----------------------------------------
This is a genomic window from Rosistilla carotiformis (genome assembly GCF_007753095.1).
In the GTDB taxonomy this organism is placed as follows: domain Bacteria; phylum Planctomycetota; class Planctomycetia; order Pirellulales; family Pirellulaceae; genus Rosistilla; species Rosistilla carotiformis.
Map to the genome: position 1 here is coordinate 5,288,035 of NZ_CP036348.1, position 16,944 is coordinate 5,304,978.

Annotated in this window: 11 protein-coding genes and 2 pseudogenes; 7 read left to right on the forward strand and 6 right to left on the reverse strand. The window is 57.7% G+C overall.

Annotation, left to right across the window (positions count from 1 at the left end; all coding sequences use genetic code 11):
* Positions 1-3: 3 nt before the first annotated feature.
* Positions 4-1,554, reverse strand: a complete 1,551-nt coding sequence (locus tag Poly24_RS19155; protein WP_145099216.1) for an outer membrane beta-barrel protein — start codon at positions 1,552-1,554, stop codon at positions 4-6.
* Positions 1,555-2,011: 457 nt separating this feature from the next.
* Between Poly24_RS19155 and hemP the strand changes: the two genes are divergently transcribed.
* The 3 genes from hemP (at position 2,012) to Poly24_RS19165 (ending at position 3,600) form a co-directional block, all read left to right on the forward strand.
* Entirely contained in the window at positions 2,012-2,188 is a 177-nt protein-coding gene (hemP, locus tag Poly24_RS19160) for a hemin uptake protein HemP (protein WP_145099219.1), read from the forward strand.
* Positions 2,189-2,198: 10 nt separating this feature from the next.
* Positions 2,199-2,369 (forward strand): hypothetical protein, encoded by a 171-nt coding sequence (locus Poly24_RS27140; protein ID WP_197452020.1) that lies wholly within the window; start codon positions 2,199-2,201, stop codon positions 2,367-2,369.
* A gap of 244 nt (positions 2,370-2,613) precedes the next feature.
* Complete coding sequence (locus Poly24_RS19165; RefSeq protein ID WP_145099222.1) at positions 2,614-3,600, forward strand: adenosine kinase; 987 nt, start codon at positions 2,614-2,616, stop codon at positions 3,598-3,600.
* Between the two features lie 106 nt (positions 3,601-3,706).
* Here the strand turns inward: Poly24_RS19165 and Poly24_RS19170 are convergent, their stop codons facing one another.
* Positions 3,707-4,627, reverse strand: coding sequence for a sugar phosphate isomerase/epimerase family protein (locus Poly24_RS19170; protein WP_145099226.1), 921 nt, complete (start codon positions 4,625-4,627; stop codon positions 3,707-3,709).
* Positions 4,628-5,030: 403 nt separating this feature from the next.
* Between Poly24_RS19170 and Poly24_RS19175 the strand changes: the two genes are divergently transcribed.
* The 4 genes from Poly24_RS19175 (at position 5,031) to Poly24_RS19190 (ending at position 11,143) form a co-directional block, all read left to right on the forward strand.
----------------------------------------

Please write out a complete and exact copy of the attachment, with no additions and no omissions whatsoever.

This is a genomic window from Rosistilla carotiformis (genome assembly GCF_007753095.1).
In the GTDB taxonomy this organism is placed as follows: domain Bacteria; phylum Planctomycetota; class Planctomycetia; order Pirellulales; family Pirellulaceae; genus Rosistilla; species Rosistilla carotiformis.
Map to the genome: position 1 here is coordinate 5,288,035 of NZ_CP036348.1, position 16,944 is coordinate 5,304,978.

Annotated in this window: 11 protein-coding genes and 2 pseudogenes; 7 read left to right on the forward strand and 6 right to left on the reverse strand. The window is 57.7% G+C overall.

Annotation, left to right across the window (positions count from 1 at the left end; all coding sequences use genetic code 11):
* Positions 1-3: 3 nt before the first annotated feature.
* Positions 4-1,554, reverse strand: a complete 1,551-nt coding sequence (locus tag Poly24_RS19155; protein WP_145099216.1) for an outer membrane beta-barrel protein — start codon at positions 1,552-1,554, stop codon at positions 4-6.
* Positions 1,555-2,011: 457 nt separating this feature from the next.
* Between Poly24_RS19155 and hemP the strand changes: the two genes are divergently transcribed.
* The 3 genes from hemP (at position 2,012) to Poly24_RS19165 (ending at position 3,600) form a co-directional block, all read left to right on the forward strand.
* Entirely contained in the window at positions 2,012-2,188 is a 177-nt protein-coding gene (hemP, locus tag Poly24_RS19160) for a hemin uptake protein HemP (protein WP_145099219.1), read from the forward strand.
* Positions 2,189-2,198: 10 nt separating this feature from the next.
* Positions 2,199-2,369 (forward strand): hypothetical protein, encoded by a 171-nt coding sequence (locus Poly24_RS27140; protein ID WP_197452020.1) that lies wholly within the window; start codon positions 2,199-2,201, stop codon positions 2,367-2,369.
* A gap of 244 nt (positions 2,370-2,613) precedes the next feature.
* Complete coding sequence (locus Poly24_RS19165; RefSeq protein ID WP_145099222.1) at positions 2,614-3,600, forward strand: adenosine kinase; 987 nt, start codon at positions 2,614-2,616, stop codon at positions 3,598-3,600.
* Between the two features lie 106 nt (positions 3,601-3,706).
* Here the strand turns inward: Poly24_RS19165 and Poly24_RS19170 are convergent, their stop codons facing one another.
* Positions 3,707-4,627, reverse strand: coding sequence for a sugar phosphate isomerase/epimerase family protein (locus Poly24_RS19170; protein WP_145099226.1), 921 nt, complete (start codon positions 4,625-4,627; stop codon positions 3,707-3,709).
* Positions 4,628-5,030: 403 nt separating this feature from the next.
* Between Poly24_RS19170 and Poly24_RS19175 the strand changes: the two genes are divergently transcribed.
* The 4 genes from Poly24_RS19175 (at position 5,031) to Poly24_RS19190 (ending at position 11,143) form a co-directional block, all read left to right on the forward strand.